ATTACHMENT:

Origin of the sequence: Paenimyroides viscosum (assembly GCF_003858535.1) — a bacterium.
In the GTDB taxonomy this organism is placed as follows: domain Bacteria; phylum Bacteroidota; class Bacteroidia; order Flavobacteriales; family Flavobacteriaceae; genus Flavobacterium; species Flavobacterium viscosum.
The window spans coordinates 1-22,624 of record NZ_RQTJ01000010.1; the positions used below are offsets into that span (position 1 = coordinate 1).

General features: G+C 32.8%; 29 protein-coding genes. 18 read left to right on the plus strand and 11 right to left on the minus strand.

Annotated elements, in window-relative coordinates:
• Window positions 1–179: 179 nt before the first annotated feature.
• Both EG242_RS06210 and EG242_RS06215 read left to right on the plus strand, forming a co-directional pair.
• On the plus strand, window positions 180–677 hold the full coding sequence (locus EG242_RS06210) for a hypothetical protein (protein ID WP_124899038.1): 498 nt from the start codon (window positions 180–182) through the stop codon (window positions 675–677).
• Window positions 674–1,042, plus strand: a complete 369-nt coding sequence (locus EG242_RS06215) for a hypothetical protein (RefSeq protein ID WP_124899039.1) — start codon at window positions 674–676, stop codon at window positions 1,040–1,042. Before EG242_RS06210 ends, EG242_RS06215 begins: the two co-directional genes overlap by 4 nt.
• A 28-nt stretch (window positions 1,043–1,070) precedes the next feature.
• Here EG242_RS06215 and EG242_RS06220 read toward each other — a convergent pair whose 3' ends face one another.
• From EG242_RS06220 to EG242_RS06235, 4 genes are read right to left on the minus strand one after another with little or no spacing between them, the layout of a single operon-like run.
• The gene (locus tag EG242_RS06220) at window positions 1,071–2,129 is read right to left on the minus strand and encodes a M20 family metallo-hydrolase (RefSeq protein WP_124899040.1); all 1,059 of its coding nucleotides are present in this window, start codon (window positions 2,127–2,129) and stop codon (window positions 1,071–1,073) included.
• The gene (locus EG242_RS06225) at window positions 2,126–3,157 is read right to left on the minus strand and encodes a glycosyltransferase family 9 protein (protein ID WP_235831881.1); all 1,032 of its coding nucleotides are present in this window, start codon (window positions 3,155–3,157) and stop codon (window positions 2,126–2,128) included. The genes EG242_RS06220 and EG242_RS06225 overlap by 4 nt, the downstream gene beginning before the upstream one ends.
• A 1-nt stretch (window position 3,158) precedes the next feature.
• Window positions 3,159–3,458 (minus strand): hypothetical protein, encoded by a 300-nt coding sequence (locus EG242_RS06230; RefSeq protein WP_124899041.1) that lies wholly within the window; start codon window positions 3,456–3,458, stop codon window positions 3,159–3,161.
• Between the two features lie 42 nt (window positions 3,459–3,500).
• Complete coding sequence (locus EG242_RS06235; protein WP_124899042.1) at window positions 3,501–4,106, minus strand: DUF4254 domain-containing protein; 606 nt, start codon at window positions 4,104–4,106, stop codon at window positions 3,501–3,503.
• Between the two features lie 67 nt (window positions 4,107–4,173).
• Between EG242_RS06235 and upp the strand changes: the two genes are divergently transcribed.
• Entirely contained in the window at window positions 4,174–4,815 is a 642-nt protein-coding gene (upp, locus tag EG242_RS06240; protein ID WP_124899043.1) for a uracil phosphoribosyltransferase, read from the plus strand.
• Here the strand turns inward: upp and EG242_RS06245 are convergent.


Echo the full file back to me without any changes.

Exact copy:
Origin of the sequence: Paenimyroides viscosum (assembly GCF_003858535.1) — a bacterium.
In the GTDB taxonomy this organism is placed as follows: domain Bacteria; phylum Bacteroidota; class Bacteroidia; order Flavobacteriales; family Flavobacteriaceae; genus Flavobacterium; species Flavobacterium viscosum.
The window spans coordinates 1-22,624 of record NZ_RQTJ01000010.1; the positions used below are offsets into that span (position 1 = coordinate 1).

General features: G+C 32.8%; 29 protein-coding genes. 18 read left to right on the plus strand and 11 right to left on the minus strand.

Annotated elements, in window-relative coordinates:
• Window positions 1–179: 179 nt before the first annotated feature.
• Both EG242_RS06210 and EG242_RS06215 read left to right on the plus strand, forming a co-directional pair.
• On the plus strand, window positions 180–677 hold the full coding sequence (locus EG242_RS06210) for a hypothetical protein (protein ID WP_124899038.1): 498 nt from the start codon (window positions 180–182) through the stop codon (window positions 675–677).
• Window positions 674–1,042, plus strand: a complete 369-nt coding sequence (locus EG242_RS06215) for a hypothetical protein (RefSeq protein ID WP_124899039.1) — start codon at window positions 674–676, stop codon at window positions 1,040–1,042. Before EG242_RS06210 ends, EG242_RS06215 begins: the two co-directional genes overlap by 4 nt.
• A 28-nt stretch (window positions 1,043–1,070) precedes the next feature.
• Here EG242_RS06215 and EG242_RS06220 read toward each other — a convergent pair whose 3' ends face one another.
• From EG242_RS06220 to EG242_RS06235, 4 genes are read right to left on the minus strand one after another with little or no spacing between them, the layout of a single operon-like run.
• The gene (locus tag EG242_RS06220) at window positions 1,071–2,129 is read right to left on the minus strand and encodes a M20 family metallo-hydrolase (RefSeq protein WP_124899040.1); all 1,059 of its coding nucleotides are present in this window, start codon (window positions 2,127–2,129) and stop codon (window positions 1,071–1,073) included.
• The gene (locus EG242_RS06225) at window positions 2,126–3,157 is read right to left on the minus strand and encodes a glycosyltransferase family 9 protein (protein ID WP_235831881.1); all 1,032 of its coding nucleotides are present in this window, start codon (window positions 3,155–3,157) and stop codon (window positions 2,126–2,128) included. The genes EG242_RS06220 and EG242_RS06225 overlap by 4 nt, the downstream gene beginning before the upstream one ends.
• A 1-nt stretch (window position 3,158) precedes the next feature.
• Window positions 3,159–3,458 (minus strand): hypothetical protein, encoded by a 300-nt coding sequence (locus EG242_RS06230; RefSeq protein WP_124899041.1) that lies wholly within the window; start codon window positions 3,456–3,458, stop codon window positions 3,159–3,161.
• Between the two features lie 42 nt (window positions 3,459–3,500).
• Complete coding sequence (locus EG242_RS06235; protein WP_124899042.1) at window positions 3,501–4,106, minus strand: DUF4254 domain-containing protein; 606 nt, start codon at window positions 4,104–4,106, stop codon at window positions 3,501–3,503.
• Between the two features lie 67 nt (window positions 4,107–4,173).
• Between EG242_RS06235 and upp the strand changes: the two genes are divergently transcribed.
• Entirely contained in the window at window positions 4,174–4,815 is a 642-nt protein-coding gene (upp, locus tag EG242_RS06240; protein ID WP_124899043.1) for a uracil phosphoribosyltransferase, read from the plus strand.
• Here the strand turns inward: upp and EG242_RS06245 are convergent.